Pakistan's government says it is implementing Shariah, or Islamic law, in the Swat Valley in return for a truce with Taliban militants in the region. U.S. intelligence officials say similar truces in the past have not only failed, they've allowed the Taliban to grow in strength and numbers.
The natural beauty of Pakistan's Swat Valley, with its mountains, lakes and wide-open fields, was once a major tourist draw for Pakistanis and foreigners alike. But in recent months, visitors have stayed away and hundreds of thousands of local residents have fled amid the Taliban onslaught and a counteroffensive by the Pakistani army.
"What you have is a relatively small, unrepresentative group of extreme militants who have essentially terrorized the Swat Valley," says Robert Grenier, the CIA station chief in Pakistan from 1999 to 2002, and now the managing director of Kroll Inc. "They've been in open revolt against the government, they have been killing local police."
Grenier says the Taliban has also been fighting the army and terrorizing local citizens.
"They've been murdering people who disagree with them; they've been burning girls' schools by the dozens," he says.
Analysts say roughly 3,000 Taliban militants have been able to take on a 12,000-strong Pakistani military force in Swat Valley. For that reason, the decision by Pakistan's fragile government to call a truce with the Taliban in the region is widely seen as a capitulation.
"I think it's being read as a demonstration of the relative weakness of the Pakistani army facing Taliban fighters," says Daniel Markey, of the Council on Foreign Relations, who helped coordinate Pakistan policy in the U.S. State Department from 2003 to 2007.
"I think Washington has to see this with some anxiety about what it says about the army's lack of capacity when it comes to counterinsurgency operations in Pakistan," Markey says.
One U.S. Defense official said the news of Pakistan's decision was met with groans through the halls of the Pentagon. The U.S. has been pushing Pakistan to take on Taliban and other Islamist extremists, especially in the tribal regions along the Afghanistan border.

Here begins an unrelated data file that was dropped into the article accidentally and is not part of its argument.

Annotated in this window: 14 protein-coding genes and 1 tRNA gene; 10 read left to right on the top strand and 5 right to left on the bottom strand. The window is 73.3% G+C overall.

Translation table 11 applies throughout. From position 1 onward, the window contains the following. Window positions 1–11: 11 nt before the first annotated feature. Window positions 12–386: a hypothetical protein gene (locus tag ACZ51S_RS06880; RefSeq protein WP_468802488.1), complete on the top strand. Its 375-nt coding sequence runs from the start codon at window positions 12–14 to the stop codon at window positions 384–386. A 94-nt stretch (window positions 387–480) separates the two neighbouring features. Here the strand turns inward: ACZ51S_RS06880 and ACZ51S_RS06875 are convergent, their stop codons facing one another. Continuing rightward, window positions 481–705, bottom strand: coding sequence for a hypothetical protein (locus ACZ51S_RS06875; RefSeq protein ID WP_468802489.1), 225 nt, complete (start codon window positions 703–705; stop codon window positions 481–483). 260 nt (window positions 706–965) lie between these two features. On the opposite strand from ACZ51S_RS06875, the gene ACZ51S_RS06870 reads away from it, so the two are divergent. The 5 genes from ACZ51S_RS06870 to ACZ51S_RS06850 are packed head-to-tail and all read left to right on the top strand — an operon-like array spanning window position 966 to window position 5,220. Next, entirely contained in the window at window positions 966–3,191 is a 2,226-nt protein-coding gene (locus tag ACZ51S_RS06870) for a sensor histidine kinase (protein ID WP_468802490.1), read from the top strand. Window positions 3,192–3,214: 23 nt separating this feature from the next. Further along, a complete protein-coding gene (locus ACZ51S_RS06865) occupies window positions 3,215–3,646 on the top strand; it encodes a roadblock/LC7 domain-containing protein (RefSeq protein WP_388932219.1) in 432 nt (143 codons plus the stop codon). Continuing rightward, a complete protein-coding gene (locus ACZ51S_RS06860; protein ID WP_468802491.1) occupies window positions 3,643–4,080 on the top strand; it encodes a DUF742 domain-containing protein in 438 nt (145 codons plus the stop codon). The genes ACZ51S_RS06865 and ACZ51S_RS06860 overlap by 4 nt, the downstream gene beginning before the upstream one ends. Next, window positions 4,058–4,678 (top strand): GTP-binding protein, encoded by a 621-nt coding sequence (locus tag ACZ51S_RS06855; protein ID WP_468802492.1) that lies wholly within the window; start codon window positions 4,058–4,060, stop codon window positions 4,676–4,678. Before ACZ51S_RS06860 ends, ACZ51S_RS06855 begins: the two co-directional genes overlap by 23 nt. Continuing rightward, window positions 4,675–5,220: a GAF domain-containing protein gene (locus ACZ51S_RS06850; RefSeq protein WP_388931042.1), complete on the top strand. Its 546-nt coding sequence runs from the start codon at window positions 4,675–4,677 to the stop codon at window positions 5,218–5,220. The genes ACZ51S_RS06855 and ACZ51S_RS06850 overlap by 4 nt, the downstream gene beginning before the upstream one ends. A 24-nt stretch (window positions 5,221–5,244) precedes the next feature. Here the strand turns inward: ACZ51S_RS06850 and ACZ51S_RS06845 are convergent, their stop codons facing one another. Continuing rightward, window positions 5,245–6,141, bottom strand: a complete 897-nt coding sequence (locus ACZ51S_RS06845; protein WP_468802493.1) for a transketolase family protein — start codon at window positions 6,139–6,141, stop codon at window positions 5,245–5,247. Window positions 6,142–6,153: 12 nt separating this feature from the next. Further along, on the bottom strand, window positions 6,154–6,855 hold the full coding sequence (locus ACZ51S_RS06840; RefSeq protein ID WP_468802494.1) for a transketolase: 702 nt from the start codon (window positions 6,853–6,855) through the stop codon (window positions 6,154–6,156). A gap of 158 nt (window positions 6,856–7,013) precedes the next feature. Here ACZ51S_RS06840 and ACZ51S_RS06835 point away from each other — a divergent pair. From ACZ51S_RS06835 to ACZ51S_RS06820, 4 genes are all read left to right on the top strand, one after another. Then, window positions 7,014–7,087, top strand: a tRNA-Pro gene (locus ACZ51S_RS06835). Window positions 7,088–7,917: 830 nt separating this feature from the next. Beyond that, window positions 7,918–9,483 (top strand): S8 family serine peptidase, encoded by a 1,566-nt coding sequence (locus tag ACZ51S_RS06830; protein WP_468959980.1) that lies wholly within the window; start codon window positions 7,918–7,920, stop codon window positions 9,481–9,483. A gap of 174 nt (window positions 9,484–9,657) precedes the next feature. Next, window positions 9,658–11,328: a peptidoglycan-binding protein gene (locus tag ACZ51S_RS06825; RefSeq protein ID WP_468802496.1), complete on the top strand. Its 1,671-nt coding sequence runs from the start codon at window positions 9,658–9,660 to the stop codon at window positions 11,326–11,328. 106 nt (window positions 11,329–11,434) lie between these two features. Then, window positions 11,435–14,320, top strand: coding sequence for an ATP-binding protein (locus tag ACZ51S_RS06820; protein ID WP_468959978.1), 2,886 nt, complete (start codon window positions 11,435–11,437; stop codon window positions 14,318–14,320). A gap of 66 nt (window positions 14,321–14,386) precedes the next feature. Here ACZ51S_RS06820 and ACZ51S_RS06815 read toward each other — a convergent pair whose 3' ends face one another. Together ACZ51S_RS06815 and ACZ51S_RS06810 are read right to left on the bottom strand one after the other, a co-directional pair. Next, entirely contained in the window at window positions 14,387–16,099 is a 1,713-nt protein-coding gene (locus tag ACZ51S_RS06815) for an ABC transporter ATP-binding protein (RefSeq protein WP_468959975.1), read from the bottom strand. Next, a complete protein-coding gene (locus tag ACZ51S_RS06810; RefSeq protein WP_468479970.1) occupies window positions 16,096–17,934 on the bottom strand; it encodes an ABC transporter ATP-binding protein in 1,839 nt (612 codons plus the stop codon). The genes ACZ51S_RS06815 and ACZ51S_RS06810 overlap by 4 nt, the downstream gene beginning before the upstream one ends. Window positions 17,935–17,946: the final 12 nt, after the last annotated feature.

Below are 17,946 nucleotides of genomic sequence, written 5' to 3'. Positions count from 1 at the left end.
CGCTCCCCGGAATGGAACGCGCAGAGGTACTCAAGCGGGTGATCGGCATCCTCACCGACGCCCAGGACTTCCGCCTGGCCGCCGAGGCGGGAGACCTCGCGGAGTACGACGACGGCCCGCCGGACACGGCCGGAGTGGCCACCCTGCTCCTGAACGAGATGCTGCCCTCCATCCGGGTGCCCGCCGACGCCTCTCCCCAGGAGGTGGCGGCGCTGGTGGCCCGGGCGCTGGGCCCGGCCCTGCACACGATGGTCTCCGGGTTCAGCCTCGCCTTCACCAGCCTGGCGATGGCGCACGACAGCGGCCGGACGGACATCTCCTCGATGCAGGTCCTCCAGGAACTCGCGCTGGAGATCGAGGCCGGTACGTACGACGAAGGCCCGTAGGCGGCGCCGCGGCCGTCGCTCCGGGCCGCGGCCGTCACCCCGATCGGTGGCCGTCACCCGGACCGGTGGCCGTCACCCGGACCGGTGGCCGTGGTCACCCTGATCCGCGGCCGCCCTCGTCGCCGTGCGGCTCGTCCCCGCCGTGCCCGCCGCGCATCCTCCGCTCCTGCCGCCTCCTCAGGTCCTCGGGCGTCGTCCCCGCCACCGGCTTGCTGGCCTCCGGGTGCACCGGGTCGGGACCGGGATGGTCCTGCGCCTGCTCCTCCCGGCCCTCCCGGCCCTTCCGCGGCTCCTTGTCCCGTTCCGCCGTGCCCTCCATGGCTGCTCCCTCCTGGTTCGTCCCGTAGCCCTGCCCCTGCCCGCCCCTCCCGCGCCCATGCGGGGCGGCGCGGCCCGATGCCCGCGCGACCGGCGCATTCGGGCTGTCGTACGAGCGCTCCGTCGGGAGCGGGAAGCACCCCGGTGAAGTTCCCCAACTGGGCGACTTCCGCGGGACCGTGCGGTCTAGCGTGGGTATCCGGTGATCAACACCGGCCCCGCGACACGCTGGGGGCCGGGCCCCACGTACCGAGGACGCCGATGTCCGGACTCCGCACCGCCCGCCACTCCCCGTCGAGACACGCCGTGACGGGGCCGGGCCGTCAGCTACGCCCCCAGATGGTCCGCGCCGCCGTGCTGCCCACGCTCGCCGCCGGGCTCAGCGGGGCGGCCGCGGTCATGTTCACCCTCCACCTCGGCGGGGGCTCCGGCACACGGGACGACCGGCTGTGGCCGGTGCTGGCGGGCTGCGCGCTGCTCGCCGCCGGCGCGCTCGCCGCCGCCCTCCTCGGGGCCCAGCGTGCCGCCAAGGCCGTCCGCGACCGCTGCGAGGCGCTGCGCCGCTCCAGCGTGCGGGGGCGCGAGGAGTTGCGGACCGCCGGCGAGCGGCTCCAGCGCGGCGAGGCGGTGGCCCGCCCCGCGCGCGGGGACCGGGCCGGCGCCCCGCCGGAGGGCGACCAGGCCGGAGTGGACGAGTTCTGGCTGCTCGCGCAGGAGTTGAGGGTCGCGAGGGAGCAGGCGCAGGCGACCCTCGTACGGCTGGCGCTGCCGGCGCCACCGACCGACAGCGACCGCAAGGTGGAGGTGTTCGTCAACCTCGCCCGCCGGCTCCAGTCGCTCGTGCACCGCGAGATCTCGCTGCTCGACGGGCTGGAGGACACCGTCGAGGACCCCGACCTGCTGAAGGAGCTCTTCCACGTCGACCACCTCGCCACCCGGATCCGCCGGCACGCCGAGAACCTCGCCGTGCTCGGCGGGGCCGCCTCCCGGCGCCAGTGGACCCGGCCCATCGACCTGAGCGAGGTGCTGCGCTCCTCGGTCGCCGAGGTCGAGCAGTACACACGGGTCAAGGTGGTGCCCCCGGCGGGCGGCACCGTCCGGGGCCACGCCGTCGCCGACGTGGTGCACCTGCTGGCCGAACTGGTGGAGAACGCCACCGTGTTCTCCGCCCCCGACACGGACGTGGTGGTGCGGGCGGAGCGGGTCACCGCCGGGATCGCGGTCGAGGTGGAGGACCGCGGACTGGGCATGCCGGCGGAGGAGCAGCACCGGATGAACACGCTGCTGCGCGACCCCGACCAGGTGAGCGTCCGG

For its part, the U.S. has increased its missile strikes on the border region. Markey says there are indications those strikes have disrupted al-Qaida and other Islamist networks, which means the militants could push farther into Pakistan, into areas like the Swat region.
"So if you're al-Qaida and you're looking to find a new, safer place to operate, you'd probably choose to move east, farther away from the Afghan border where you feel safe, into Swat Valley," Markey says.
None of the analysts thinks the truce in the Swat Valley will hold for long.
Few Incentives For Taliban
Xenia Dormandy, a former director for South Asia on the National Security Council, and now with Harvard University's Belfer Center, says there is no great incentive for the Taliban to stick to the truce.
"They appear to be taking ground and holding ground. The military appears to be losing ground and has no ability to get it back," she says. "There doesn't appear to be any reason at this point for the Taliban to stop."
The options for the U.S. are fairly limited, says Grenier, the former CIA station chief.
"Clearly, we need to represent to them that we are not fooled by this. That we see it for what it is," Grenier says. "That it means that we need to be taking very active steps to strengthen the Pakistani government and to strengthen the Pakistani army."
Strengthening those two entities requires long-term efforts. Yet analysts say the problem with the Taliban in the Swat Valley requires immediate action.